Clearly, these new sights should greatly extend the effective range of rifle fire, but only if the ammunition and guns are capable of delivering this. The same sights and ammunition will of course also transform the long-range effectiveness of the belt-fed LMG, although the sustained-fire capability of a rifle with an advanced-alloy barrel may mean that fewer MGs will be needed.
So we have reduced our two cartridges to one GPC, and our six or eight different guns to two - the general-purpose infantry rifle and the belt-fed LMG - without any loss in capability. The practical and financial advantages of such a simplification would be huge, as would the boost to the capability of the rifleman in whatever tactical circumstances may arise.
Various attempts have of course been made to introduce an intermediate round before, one of the first being the .276 Pedersen of the late 1920s. After exhaustive tests this was recommended for adoption by the US Army and the British were also very interested, but it was cancelled principally for financial reasons. The modern equivalent is the 7x46 UIAC (Universal Infantry Assault Cartridge), an experimental round being developed by Cris Murray who was involved in the development of the 6.8mm Remington SPC. The UIAC represents the top end of the calibre and power range suitable for a GPC: at the bottom end of the scale is the 6.5mm Grendel.
All of the technologies which I have mentioned are either available now or are very likely to be available by the time the next generation of small arms has been developed.
If LSAT succeeds (and the plastic-cased telescoped element is currently looking promising), then a dramatic weight reduction can be added to the other advantages; it would mean that a GPC could weigh about the same as the current 5.56mm.
Now all we need is the people in the right places with the vision to see and drive towards what is possible, rather than simply going down the same old road because that's what we've always done. It's time for small arms to leave the 20th century.
Cartridges (from left to right): 5.56x45 NATO, 6.5x38 Grendel, 7x46 UIAC, .276 Pedersen, 7.62x51 NATO, 7.62x54R Russian (PKM), 7.62x39 Russian (AK).
The 6.5mm Grendel and 7x46 UIAC are not current military cartridges, but represent the top and bottom of the calibre and power range likely to prove suitable for a general-purpose military small-arms cartridge.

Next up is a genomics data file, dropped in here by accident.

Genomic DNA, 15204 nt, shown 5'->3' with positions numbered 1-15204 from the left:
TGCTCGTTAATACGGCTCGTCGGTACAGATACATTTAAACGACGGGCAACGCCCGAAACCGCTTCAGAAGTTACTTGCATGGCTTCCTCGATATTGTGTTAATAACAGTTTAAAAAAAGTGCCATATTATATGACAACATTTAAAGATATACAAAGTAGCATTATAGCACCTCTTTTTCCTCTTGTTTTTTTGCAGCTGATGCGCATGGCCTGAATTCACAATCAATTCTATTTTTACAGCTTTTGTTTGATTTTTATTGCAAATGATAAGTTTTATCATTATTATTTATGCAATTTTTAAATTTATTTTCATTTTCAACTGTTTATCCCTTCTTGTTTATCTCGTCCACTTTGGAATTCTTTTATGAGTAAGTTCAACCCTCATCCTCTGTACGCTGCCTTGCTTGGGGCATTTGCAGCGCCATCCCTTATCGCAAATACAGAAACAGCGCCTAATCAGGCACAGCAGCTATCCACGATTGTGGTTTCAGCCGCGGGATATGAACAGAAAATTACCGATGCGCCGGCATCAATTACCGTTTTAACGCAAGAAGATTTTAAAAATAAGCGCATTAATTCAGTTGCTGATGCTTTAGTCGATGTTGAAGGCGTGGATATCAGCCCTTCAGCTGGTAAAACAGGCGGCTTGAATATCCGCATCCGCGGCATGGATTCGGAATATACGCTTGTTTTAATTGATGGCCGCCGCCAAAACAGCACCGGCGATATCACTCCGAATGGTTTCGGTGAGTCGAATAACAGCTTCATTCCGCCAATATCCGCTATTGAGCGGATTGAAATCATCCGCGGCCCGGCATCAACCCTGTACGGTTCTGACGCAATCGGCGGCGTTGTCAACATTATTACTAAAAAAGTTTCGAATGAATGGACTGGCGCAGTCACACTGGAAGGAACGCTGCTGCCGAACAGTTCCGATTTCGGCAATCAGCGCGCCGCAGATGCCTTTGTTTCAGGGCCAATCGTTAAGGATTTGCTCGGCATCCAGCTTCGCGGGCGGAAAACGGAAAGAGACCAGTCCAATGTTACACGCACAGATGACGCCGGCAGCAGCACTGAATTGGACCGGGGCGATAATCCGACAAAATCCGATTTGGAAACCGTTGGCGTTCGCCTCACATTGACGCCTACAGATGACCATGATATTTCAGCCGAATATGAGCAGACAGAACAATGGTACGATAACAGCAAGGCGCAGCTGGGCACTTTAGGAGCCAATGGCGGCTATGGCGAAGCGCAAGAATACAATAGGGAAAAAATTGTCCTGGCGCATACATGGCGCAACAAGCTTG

|Testing time, courtesy
DCMS Shrivenham (except bottom right, courtesy of Heckler & Koch).
Below left, the 7.62mm SCAR H is light for such a powerful cartridge; the gun jumped considerably and the target had to be reacquired for each shot.
Below right: the 7.62mm HK417 is heavier, steadier and more comfortable to shoot
Middle left: the 7.62mm HK G3K carbine is decidedly unpleasant, partly because of the small, hard butt-plate with this telescoping stock; affectionately and accurately dubbed the "meat tenderiser". This forcibly drove home the fact that butt design makes a big difference to shooting comfort (the bruise eventually faded)
Middle right: the enemy - a Dragunov. Also unpleasant to shoot, I had to reacquire the view through the scope after each shot
Bottom left: a bullpup rifle in an intermediate calibre was once adopted for the British Army.This is the 'Rifle, No.9 Mk 1' chambered in the '7 mm Mk 1Z' (7x43) cartridge, better known as the EM-2 in .280/30. It was cancelled for political reasons in 1951, before any could reach the troops.
Bottom right: recoil test with three Heckler & Koch rifles: the HK416 in 5.56x45, HK416 in 6.8x43, and HK417 in 7.62x51. Although the calculated recoil of the 6.8x43 (Remington), a typical intermediate cartridge, is midway between the two other rifles, the perceived recoil is much closer to the 5.56mm. Timed tests in the USA have revealed that accurate rapid fire is just as easy with 6.8mm as 5.56mm rifles.
A history of the development of assault rifles and their ammunition is HERE